Dubai has reduced the time window in which travellers can take a pre-departure COVID-19 test as the emirate tries to battle a surge in new infections while avoiding a second total lockdown. In recent days, Dubai has cancelled live entertainment events and has told hospitals to cancel elective surgeries in order to prepare for a wave of hospitalisations.
On Wednesday, the United Arab Emirates (UAE) reported a record 3,939 new coronavirus cases. Infections rates have risen rapidly over the last few weeks, although the UAE does not publish more detailed data such as the number of patients in hospital or a breakdown of infections by region.
The surge in Coronavirus cases comes just weeks after the Christmas and New Year holidays when tourists from Europe arrived in Dubai in their thousands to escape lockdowns and rising infection rates in their own countries. Festivities were allowed to continue in Dubai, albeit with limited restrictions in place.
A highly transmissible new variant of the COVID-19 virus which was first discovered in the United Kingdom has since been detected in Dubai, believed to have been imported by a tourist or resident who may not have even needed a pre-departure test before flying to the emirate.
Dubai pioneered the use of pre-departure COVID-19 tests to reopen its tourism-focused economy in July 2020, initially with great success. The city managed to keep the virus at bay for months and soon decided to relax the 72-hour window in which tourists had to take their test to a full 96 hours (four days).
Tourists from the UK and Germany could opt to take a test on arrival rather than departure, while Emirati citizens remain exempted from taking a pre-departure test no matter where in the world they come from.
In a statement on Wednesday, the Supreme Committee of Crisis and Disaster Management in Dubai said the latest changes showed its “keenness to protect passengers and ease hassles for them without compromising on COVID-19 precautionary measures put in place to safeguard everyone’s health and wellbeing.”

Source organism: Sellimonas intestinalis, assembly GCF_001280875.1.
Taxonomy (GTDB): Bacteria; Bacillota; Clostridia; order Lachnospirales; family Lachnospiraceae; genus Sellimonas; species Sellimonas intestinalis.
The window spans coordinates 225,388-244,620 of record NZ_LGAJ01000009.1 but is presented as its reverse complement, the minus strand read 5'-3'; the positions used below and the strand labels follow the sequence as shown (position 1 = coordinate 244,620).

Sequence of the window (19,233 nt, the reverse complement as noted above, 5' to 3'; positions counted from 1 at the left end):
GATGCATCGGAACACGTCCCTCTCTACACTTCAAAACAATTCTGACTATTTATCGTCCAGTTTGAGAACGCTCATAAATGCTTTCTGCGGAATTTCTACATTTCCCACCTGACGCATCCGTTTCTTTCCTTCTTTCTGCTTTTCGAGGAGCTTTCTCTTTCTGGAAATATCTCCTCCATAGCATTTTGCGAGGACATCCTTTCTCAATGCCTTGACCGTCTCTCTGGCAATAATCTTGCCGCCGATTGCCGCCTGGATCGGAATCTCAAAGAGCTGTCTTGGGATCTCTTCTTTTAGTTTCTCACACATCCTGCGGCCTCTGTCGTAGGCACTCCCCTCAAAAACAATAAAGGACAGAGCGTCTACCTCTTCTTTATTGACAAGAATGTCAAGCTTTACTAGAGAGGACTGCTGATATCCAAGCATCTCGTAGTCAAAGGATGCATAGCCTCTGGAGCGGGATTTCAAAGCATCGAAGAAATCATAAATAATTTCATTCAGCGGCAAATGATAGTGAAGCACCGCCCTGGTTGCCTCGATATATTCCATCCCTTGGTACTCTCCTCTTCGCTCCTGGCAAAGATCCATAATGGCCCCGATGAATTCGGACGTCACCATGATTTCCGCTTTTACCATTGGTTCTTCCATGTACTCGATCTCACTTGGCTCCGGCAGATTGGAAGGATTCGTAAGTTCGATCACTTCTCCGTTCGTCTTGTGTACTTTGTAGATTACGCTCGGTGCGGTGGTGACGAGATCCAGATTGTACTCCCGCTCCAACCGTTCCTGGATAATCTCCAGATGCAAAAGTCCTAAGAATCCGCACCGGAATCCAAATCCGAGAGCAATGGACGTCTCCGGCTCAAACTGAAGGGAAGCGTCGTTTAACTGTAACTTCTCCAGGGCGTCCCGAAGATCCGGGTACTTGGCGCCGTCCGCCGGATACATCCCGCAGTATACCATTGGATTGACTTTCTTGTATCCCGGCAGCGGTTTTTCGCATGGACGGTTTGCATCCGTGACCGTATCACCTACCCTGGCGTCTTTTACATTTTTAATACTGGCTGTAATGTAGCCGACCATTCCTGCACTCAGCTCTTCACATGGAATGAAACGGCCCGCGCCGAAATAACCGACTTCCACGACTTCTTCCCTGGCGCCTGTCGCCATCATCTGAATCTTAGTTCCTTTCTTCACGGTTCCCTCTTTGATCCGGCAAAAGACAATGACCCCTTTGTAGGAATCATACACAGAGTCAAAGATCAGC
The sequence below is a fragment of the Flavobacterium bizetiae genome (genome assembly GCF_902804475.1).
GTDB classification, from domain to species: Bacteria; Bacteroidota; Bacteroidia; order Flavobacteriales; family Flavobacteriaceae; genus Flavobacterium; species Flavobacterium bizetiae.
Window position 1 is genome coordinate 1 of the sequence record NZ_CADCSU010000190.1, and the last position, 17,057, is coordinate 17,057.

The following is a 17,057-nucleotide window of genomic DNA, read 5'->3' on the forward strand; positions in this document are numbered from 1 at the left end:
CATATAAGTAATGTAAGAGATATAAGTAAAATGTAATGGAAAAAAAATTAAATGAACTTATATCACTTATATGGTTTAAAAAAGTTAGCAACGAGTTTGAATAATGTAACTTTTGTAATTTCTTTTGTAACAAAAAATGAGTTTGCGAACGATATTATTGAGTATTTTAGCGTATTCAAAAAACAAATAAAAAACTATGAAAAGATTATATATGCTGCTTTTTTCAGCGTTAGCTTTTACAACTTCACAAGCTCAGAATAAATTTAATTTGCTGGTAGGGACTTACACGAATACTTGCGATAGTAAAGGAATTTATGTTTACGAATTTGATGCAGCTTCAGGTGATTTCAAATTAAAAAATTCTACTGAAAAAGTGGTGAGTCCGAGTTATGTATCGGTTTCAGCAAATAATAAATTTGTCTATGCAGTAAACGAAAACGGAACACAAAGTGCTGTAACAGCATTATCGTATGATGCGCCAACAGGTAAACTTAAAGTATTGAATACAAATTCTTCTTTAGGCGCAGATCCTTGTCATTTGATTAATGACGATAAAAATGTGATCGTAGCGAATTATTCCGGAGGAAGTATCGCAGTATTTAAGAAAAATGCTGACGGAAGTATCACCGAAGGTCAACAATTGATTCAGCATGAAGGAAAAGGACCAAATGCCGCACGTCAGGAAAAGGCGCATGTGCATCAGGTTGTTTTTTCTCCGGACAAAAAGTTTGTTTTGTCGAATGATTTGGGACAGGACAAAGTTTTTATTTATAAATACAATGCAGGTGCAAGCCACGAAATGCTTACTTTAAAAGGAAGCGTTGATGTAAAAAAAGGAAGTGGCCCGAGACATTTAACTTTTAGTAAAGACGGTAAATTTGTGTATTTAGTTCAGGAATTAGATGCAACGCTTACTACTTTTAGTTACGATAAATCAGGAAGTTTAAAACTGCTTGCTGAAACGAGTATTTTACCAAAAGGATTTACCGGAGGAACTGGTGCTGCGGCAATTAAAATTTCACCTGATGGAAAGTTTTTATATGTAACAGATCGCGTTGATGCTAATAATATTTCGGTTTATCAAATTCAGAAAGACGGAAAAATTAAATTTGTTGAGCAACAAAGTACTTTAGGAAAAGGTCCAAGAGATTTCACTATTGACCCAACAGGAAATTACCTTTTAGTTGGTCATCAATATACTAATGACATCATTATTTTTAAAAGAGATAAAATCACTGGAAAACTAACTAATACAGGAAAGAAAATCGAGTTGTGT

The 96-hour time window has been cut back to 72-hours and travellers from all countries will now need to take a pre-departure test. Tourists from a slew of countries will also be required to take a second test on arrival.
There is, however, continuing concern over the accuracy of some COVID-19 tests taken in the UAE. Last week, Denmark banned all flights from the country, saying tests taken there were “not reliable” and “suspected irregularities” had been reported. The initial five-day ban has now been extended until at least February 2.
Minister of Transport Benny Engelbrecht said talks were continuing with the authorities in the UAE on a solution.
Mateusz Maszczynski honed his skills as an international flight attendant at the most prominent airline in the Middle East and has been flying throughout the COVID-19 pandemic for a well-known European airline. Matt is passionate about the aviation industry and has become an expert in passenger experience and human-centric stories. Always keeping an ear close to the ground, Matt's industry insights, analysis and news coverage is frequently relied upon by some of the biggest names in journalism.